Baby hippos are just about the cutest things. And the latest calf was born at the San Diego Zoo just a few days ago at 6:30 a.m.
Mother Funani gave birth to the newest river hippopotamus on Monday after being kept by herself in the main hippo exhibit for the last two weeks under the observation of animal care staff.
Mom and baby are doing fine and animal care staff witnessed the calf nursing on several occasions.
Funani, who is 30 years old, has raised four other hippos at the San Diego Zoo – three females and most recently a male, named Adhama, born January 26, 2011.
The sex of the newest calf has not yet been determined, as keepers and vets have not been able to get a close enough look at the animal.
Hippo calves are estimated to weigh about 50 pounds at birth and they typically nurse for about eight months. The baby will likely stay very close to Funani during the first several weeks.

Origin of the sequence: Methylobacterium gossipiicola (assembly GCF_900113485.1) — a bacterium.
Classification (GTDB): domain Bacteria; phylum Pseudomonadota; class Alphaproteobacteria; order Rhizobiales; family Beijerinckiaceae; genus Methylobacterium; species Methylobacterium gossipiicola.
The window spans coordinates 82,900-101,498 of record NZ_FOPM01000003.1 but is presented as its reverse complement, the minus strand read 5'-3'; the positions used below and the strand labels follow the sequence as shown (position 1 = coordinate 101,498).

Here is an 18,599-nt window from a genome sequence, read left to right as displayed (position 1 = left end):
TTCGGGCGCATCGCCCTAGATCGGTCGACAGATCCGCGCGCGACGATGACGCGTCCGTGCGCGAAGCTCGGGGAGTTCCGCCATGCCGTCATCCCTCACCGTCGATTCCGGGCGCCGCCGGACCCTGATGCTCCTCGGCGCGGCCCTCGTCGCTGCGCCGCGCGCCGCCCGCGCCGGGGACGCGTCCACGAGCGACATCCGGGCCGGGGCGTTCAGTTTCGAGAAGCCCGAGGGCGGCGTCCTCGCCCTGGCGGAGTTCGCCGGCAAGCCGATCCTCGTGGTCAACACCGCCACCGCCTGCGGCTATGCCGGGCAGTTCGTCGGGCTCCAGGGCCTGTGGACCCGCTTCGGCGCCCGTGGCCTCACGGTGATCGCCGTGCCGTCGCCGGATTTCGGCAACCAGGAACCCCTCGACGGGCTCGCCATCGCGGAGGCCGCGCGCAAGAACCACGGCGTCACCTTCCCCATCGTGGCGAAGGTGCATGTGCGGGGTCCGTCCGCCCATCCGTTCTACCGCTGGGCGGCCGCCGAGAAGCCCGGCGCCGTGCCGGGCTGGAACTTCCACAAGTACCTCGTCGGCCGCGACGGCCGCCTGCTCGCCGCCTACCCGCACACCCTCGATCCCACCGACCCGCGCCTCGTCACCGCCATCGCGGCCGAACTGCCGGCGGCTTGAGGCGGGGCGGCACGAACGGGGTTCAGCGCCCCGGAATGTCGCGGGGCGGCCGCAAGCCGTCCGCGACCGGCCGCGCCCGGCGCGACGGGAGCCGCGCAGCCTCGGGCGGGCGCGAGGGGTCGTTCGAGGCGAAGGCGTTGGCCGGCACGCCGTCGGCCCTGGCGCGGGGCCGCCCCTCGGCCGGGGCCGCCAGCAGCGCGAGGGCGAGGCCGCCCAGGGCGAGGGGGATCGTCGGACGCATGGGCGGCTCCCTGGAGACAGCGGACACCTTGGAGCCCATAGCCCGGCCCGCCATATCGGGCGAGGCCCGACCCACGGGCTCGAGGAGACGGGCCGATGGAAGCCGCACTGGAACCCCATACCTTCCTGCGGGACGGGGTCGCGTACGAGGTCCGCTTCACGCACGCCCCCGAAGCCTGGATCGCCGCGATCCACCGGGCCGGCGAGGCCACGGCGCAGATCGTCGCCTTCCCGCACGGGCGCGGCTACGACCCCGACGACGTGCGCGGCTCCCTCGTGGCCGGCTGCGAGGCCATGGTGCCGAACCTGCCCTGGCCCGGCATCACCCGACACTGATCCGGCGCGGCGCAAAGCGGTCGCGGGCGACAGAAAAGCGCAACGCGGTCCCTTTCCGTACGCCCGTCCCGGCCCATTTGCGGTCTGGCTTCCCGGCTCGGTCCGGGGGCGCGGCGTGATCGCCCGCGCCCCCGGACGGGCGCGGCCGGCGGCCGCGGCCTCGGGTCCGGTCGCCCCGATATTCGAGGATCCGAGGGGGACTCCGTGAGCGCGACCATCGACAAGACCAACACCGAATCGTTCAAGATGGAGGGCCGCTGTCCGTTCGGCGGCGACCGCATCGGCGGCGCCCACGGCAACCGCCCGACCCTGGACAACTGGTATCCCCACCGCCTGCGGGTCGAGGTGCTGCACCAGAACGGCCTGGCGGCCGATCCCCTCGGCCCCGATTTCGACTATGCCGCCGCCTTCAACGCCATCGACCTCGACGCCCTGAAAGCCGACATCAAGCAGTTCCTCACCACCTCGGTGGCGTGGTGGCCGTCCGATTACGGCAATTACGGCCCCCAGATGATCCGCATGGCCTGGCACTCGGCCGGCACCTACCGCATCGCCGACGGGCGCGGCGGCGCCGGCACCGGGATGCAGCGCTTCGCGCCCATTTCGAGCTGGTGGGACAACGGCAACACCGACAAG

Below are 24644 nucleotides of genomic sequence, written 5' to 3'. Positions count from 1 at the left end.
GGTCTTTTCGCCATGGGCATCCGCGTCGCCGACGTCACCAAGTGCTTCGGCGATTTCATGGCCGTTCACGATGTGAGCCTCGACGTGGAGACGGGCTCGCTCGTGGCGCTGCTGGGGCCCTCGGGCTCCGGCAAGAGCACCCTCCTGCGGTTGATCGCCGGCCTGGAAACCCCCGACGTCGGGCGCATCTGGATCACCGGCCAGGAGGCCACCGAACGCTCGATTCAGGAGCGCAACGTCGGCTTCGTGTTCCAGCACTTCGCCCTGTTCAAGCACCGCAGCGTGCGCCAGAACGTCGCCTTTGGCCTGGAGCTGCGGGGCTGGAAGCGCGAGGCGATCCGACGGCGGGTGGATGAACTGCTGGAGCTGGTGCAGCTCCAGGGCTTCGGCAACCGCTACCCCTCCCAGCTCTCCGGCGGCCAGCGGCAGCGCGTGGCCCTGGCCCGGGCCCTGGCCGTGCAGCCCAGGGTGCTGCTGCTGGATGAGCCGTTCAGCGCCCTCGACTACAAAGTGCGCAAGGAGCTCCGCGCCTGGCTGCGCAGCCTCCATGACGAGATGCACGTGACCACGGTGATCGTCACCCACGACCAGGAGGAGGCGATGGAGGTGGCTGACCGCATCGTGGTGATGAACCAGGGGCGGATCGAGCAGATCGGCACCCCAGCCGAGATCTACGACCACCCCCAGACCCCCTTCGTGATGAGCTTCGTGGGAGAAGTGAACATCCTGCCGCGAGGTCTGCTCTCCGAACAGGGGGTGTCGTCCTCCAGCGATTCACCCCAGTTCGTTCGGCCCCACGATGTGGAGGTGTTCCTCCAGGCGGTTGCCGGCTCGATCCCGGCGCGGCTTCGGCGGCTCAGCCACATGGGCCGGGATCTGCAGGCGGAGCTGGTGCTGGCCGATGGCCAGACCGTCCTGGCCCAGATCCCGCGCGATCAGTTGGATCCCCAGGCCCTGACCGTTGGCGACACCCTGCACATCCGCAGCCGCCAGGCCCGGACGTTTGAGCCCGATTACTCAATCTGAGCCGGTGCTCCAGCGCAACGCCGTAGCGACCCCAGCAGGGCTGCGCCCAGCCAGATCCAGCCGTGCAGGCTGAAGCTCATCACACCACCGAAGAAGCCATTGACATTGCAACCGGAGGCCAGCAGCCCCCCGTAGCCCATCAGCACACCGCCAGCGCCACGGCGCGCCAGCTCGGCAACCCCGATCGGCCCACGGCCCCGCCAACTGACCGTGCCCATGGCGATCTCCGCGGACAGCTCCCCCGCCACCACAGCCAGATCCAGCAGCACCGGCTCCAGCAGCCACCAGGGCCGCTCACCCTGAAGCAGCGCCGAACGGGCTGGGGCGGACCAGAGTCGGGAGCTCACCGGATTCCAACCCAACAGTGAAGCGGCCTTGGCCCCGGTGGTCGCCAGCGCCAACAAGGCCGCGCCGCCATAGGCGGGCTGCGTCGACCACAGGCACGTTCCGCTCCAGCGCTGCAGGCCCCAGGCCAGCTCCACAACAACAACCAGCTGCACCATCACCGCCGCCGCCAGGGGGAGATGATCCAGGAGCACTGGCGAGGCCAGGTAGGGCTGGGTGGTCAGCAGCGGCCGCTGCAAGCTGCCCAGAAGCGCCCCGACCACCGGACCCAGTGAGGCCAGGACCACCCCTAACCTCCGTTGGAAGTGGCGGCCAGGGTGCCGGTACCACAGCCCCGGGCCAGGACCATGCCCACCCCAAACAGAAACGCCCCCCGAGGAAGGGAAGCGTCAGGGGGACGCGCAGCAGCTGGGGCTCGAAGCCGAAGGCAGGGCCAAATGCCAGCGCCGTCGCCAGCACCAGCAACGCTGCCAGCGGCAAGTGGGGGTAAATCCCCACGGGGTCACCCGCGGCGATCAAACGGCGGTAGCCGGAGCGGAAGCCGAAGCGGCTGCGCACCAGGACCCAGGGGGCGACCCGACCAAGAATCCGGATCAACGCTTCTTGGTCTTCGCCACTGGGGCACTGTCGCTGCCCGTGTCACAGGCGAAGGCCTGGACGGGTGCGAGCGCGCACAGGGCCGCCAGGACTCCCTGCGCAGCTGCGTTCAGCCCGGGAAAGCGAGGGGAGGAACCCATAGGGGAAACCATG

The hippopotamus is listed as vulnerable by the International Union for Conservation of Nature, known as the IUCN.
The primary threats to hippos are illegal and unregulated hunting, for meat and the ivory found in the canine teeth, and habitat loss. Hippos can still be found in a number of countries in sub-Saharan Africa.
Finding the newest calf at the San Diego Zoo also won’t be easy for now, according to John Michel, senior animal keeper.
“If people come out to view the baby, patience will be rewarded…Guests may have to wait sometimes as long as half an hour, but the calf will wake up and start moving to deeper water, and mom will start to push it back up to shallow water.